The healthcare venture firm behind Livongo just raised $217 million to back the next generation of digital-health giants

  • The prominent healthcare VC 7wireVentures just closed a $217 million fund, its largest ever.
  • The cash will be used to back about 10 to 12 later-stage startups, a new strategy for 7wire.
  • Despite big returns, 7wire has kept the operation small so it can get deeply involved in startups.

7wireVentures, a well-known venture capital firm, recently raised $217 million to invest in the next generation of healthcare startups, bringing the firm’s total assets under management to more than $500 million.

The fund, which closed last Friday, is the largest raised by 7wire and represents a strategic shift for the company. Whereas 7wire has traditionally focused on early-stage investments, this capital will be used to fund 10 to 12 later-stage startups.

7wire is best known for its role in identifying and growing Livongo, a chronic-care company that sold for $13.9 billion, a record exit for a digital-health company, in October 2020. It is led by healthcare veterans Glen Tullman and Lee Shapiro.

Alyssa Jaffee, a partner at 7wire, believes her firm’s new fund will be an encouraging counterpoint to a downturn that has reduced digital-health funding to pre-2020 levels. Nonetheless, 7wire intends to use the majority of the funds to bolster its own portfolio companies, with only a few spots reserved for later-stage startups it hasn’t previously backed.

“The future of digital health is bright,” Jaffee said in an interview with Insider. “There is so much opportunity still to be captured in healthcare.”

Some of the new funding, which has been raised in waves since 2022, has already gone to NOCD, a mental-health startup that 7wire has supported since the seed stage. The new fund has also contributed to the startups Folx Health and Parsley Health, which are new investments for 7wire.

How 7wire secures victories

Tullman and Shapiro joke that they’ve been investing together since elementary school. The truth isn’t far away. Around 35 years ago, the two began investing in promising businesses, frequently with a group of friends, high-net-worth individuals, investors, and company leaders. When Tullman and Shapiro launched the first fund with Robert Garber in 2016, many of them became 7wire backers.

Despite Livongo’s returns — investors in the 7wire fund that backed Livongo have seen a return on investment of more than three times their money, according to Shapiro — the firm has maintained a kind of family-office level of intimacy akin to the style of investing that Shapiro and Tullman used to employ.

7wire maintains funds and a portfolio of approximately 20 startups, both of which are relatively small and are managed by only four partners: Tullman, Jaffee, Shapiro, and Garber.

According to Garber, the small size of the operation is intentional in keeping with 7wire’s “quality over quantity” approach to investing. The partners are hands-on with 7wire’s entrepreneurs, assisting them in closing deals, building teams, designing products, and more.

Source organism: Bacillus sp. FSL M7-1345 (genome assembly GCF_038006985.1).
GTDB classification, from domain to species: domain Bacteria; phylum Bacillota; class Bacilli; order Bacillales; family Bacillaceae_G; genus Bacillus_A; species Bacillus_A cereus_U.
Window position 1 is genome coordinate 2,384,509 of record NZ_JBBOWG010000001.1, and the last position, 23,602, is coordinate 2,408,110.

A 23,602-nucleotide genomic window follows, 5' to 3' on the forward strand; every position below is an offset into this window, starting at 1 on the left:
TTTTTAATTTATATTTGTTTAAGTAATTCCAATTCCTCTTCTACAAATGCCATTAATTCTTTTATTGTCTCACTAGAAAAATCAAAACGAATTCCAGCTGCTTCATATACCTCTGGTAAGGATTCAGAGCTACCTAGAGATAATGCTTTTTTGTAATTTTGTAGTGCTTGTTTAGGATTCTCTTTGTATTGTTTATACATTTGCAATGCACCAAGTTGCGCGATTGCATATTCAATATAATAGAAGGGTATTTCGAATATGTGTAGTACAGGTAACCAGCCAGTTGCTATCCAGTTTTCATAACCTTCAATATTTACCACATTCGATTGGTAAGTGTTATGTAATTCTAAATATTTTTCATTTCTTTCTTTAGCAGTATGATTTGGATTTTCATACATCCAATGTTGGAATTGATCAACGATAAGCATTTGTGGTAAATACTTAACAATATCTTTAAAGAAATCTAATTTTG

Early-stage investing is notoriously risky, but 7wire’s success is likely due to the hands-on involvement it has with portfolio companies.

According to Garber, the partners have developed strong relationships with large companies such as health plans, health systems, employers, and pharmaceutical companies, which account for more than half of the firm’s investors. Many of these types of investors, including Cigna’s venture arm, have contributed to 7wire’s new fund.

According to Jaffee, 7wire shares market research and assists healthcare companies in developing their strategies. It also learns their priorities, which can lead to new business ideas or deals for 7wire’s startups, which is a huge help for early founders given the complexities of working with insurers.

“We don’t just make an email introduction,” Jaffe explained. “We will often jump on the Zoom, get on an airplane, and help close that business.”

What is 7wire looking for?

7wire prefers to invest in companies that create health services that people can use and possibly enjoy outside of the hospital.

Tullman and Shapiro’s experience as CEOs of Allscripts, a health-tech company, shaped their mission. Tullman and Shapiro noticed that the systems for doctors’ offices and hospitals were not designed to help patients manage chronic conditions like heart disease and diabetes.

“That was well before this sector was called digital health,” he told me.

When selecting founders to back, 7wire considers factors other than strategy. According to Jaffee, the firm wants to invest in entrepreneurs who are passionate about changing healthcare and who work with the same urgency as its partners.

“We want to believe that the founders that we back believe in what they’re doing, too — that they will stop at nothing, that they’re on a mission to make this happen,” Jaffee went on to say.

According to Garber, 7wire frequently seeks founders who have personal experience with the problems they are attempting to solve and are comfortable telling that story to the market. Jaffee refers to this as “founder-market fit.” Tullman frequently mentioned his youngest son’s experience with diabetes, the first condition Livongo treated, when he was CEO or chairman of the board.

“What we’ve learned is that people who are sales-driven early in the life cycle are really important, because at that stage, you’re selling a dream, you’re selling a vision,” he said.

7wire, like Tullman, doesn’t take itself too seriously, hiding Garber’s chair in closets around the office and giving Jaffee jokey awards written on Starbucks sleeves.

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